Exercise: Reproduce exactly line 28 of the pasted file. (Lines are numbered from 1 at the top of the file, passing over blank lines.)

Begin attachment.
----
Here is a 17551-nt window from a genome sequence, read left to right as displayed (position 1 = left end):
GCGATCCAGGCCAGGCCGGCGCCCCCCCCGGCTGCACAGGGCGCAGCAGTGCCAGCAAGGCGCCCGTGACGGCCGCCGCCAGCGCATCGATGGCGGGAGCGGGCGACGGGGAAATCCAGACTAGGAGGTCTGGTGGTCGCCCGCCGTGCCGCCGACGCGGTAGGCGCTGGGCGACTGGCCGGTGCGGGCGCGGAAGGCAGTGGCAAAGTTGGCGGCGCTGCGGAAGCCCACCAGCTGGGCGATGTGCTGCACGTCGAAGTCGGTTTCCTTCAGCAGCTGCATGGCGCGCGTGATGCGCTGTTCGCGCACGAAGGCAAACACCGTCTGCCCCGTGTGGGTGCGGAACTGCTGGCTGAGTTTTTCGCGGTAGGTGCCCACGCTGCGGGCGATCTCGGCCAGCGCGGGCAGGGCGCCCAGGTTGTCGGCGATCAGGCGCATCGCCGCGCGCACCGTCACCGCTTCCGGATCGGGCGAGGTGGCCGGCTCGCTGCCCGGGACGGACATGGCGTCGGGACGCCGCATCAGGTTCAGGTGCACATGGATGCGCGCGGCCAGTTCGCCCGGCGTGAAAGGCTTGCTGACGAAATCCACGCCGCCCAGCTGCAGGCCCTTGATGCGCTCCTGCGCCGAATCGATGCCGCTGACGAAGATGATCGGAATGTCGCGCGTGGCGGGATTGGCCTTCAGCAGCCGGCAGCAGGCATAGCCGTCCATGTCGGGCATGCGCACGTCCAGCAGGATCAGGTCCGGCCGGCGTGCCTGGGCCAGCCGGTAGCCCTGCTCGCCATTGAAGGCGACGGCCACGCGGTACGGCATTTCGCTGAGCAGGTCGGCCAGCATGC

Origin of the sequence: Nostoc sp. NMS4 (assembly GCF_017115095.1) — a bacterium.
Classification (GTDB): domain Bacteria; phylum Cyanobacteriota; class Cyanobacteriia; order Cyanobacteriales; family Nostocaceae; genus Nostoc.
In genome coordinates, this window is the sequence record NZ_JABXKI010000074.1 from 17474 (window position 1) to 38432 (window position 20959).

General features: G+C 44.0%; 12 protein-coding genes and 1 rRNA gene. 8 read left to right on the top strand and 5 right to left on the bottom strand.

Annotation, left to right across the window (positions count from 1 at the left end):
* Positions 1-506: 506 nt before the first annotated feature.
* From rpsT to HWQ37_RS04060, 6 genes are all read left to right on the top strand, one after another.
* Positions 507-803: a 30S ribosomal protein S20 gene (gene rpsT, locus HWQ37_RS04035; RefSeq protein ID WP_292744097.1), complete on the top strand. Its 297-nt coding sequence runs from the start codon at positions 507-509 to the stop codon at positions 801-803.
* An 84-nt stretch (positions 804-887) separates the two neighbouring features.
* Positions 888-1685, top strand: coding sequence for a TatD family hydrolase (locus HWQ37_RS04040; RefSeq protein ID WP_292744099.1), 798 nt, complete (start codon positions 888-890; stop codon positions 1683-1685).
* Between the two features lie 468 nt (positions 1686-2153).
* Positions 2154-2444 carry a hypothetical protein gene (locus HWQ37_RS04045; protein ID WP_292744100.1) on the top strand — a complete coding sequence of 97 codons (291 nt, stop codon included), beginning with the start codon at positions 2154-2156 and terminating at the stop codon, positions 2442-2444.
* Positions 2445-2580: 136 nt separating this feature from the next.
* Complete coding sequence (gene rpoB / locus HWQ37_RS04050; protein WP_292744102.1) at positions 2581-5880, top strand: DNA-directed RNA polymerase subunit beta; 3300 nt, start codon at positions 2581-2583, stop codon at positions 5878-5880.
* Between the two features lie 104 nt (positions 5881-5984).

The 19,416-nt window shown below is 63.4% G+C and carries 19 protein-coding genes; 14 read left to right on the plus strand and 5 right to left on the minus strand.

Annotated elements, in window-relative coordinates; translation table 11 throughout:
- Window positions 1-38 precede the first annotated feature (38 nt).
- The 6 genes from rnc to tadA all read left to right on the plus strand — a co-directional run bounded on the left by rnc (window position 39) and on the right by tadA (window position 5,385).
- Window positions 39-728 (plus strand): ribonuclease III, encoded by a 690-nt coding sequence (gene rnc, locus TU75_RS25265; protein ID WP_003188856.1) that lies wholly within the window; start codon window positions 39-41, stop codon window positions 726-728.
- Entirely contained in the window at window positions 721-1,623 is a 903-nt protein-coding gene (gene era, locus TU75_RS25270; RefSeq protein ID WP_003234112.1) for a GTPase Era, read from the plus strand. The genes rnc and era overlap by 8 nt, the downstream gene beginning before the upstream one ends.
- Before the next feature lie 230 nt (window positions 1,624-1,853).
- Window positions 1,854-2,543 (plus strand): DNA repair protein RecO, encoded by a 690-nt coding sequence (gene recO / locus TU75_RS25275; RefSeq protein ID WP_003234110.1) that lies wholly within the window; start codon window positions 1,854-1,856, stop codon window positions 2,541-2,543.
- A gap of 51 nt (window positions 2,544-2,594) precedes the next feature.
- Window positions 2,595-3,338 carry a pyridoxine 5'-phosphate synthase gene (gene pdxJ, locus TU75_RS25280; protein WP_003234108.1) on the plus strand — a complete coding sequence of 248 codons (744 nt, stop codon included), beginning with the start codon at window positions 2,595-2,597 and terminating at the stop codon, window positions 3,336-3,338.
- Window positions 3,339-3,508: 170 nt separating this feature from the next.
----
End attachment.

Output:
- Window positions 3,339-3,508: 170 nt separating this feature from the next.